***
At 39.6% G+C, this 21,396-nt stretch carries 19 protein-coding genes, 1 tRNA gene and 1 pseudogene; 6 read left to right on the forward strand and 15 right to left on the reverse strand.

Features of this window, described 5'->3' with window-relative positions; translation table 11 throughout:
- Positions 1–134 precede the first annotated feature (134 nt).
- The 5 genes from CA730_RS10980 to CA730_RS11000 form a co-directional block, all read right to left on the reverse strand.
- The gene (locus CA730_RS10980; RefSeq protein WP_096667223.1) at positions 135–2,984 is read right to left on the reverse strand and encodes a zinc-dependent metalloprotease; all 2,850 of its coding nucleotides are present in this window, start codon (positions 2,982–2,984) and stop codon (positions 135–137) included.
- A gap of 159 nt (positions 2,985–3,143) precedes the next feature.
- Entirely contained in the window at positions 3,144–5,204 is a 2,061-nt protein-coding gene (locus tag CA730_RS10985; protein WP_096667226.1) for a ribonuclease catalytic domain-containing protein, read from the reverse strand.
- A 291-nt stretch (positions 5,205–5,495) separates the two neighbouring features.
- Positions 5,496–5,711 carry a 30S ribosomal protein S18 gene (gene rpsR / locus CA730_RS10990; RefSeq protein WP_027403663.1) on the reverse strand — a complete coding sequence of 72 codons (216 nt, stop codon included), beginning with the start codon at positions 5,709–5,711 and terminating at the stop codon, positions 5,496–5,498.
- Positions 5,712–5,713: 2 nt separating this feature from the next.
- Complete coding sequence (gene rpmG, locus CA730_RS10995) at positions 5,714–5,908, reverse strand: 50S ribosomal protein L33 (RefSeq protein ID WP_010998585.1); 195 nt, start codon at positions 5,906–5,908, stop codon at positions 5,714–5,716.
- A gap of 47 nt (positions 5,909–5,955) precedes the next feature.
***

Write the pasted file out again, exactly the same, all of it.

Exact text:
At 39.6% G+C, this 21,396-nt stretch carries 19 protein-coding genes, 1 tRNA gene and 1 pseudogene; 6 read left to right on the forward strand and 15 right to left on the reverse strand.

Features of this window, described 5'->3' with window-relative positions; translation table 11 throughout:
- Positions 1–134 precede the first annotated feature (134 nt).
- The 5 genes from CA730_RS10980 to CA730_RS11000 form a co-directional block, all read right to left on the reverse strand.
- The gene (locus CA730_RS10980; RefSeq protein WP_096667223.1) at positions 135–2,984 is read right to left on the reverse strand and encodes a zinc-dependent metalloprotease; all 2,850 of its coding nucleotides are present in this window, start codon (positions 2,982–2,984) and stop codon (positions 135–137) included.
- A gap of 159 nt (positions 2,985–3,143) precedes the next feature.
- Entirely contained in the window at positions 3,144–5,204 is a 2,061-nt protein-coding gene (locus tag CA730_RS10985; protein WP_096667226.1) for a ribonuclease catalytic domain-containing protein, read from the reverse strand.
- A 291-nt stretch (positions 5,205–5,495) separates the two neighbouring features.
- Positions 5,496–5,711 carry a 30S ribosomal protein S18 gene (gene rpsR / locus CA730_RS10990; RefSeq protein WP_027403663.1) on the reverse strand — a complete coding sequence of 72 codons (216 nt, stop codon included), beginning with the start codon at positions 5,709–5,711 and terminating at the stop codon, positions 5,496–5,498.
- Positions 5,712–5,713: 2 nt separating this feature from the next.
- Complete coding sequence (gene rpmG, locus CA730_RS10995) at positions 5,714–5,908, reverse strand: 50S ribosomal protein L33 (RefSeq protein ID WP_010998585.1); 195 nt, start codon at positions 5,906–5,908, stop codon at positions 5,714–5,716.
- A gap of 47 nt (positions 5,909–5,955) precedes the next feature.